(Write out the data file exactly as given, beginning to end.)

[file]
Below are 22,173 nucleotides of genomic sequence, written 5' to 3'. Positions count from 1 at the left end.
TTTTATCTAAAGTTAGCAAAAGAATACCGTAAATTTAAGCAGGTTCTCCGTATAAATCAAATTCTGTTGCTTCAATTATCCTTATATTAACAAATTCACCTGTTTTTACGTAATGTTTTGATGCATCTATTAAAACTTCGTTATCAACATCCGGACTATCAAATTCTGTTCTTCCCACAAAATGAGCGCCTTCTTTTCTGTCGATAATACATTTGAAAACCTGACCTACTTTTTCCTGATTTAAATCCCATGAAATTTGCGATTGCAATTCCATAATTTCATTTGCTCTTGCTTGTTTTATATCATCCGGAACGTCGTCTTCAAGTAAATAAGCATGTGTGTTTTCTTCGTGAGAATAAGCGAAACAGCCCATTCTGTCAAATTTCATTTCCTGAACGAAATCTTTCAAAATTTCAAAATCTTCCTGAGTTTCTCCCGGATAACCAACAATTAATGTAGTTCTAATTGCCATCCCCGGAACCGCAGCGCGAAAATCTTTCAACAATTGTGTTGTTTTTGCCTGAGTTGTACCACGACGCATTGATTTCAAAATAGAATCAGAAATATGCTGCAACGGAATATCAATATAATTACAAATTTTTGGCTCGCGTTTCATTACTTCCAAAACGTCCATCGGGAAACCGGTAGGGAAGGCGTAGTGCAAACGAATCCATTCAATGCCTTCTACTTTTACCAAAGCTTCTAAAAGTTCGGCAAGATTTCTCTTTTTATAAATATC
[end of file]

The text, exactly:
Below are 22,173 nucleotides of genomic sequence, written 5' to 3'. Positions count from 1 at the left end.
TTTTATCTAAAGTTAGCAAAAGAATACCGTAAATTTAAGCAGGTTCTCCGTATAAATCAAATTCTGTTGCTTCAATTATCCTTATATTAACAAATTCACCTGTTTTTACGTAATGTTTTGATGCATCTATTAAAACTTCGTTATCAACATCCGGACTATCAAATTCTGTTCTTCCCACAAAATGAGCGCCTTCTTTTCTGTCGATAATACATTTGAAAACCTGACCTACTTTTTCCTGATTTAAATCCCATGAAATTTGCGATTGCAATTCCATAATTTCATTTGCTCTTGCTTGTTTTATATCATCCGGAACGTCGTCTTCAAGTAAATAAGCATGTGTGTTTTCTTCGTGAGAATAAGCGAAACAGCCCATTCTGTCAAATTTCATTTCCTGAACGAAATCTTTCAAAATTTCAAAATCTTCCTGAGTTTCTCCCGGATAACCAACAATTAATGTAGTTCTAATTGCCATCCCCGGAACCGCAGCGCGAAAATCTTTCAACAATTGTGTTGTTTTTGCCTGAGTTGTACCACGACGCATTGATTTCAAAATAGAATCAGAAATATGCTGCAACGGAATATCAATATAATTACAAATTTTTGGCTCGCGTTTCATTACTTCCAAAACGTCCATCGGGAAACCGGTAGGGAAGGCGTAGTGCAAACGAATCCATTCAATGCCTTCTACTTTTACCAAAGCTTCTAAAAGTTCGGCAAGATTTCTCTTTTTATAAATATC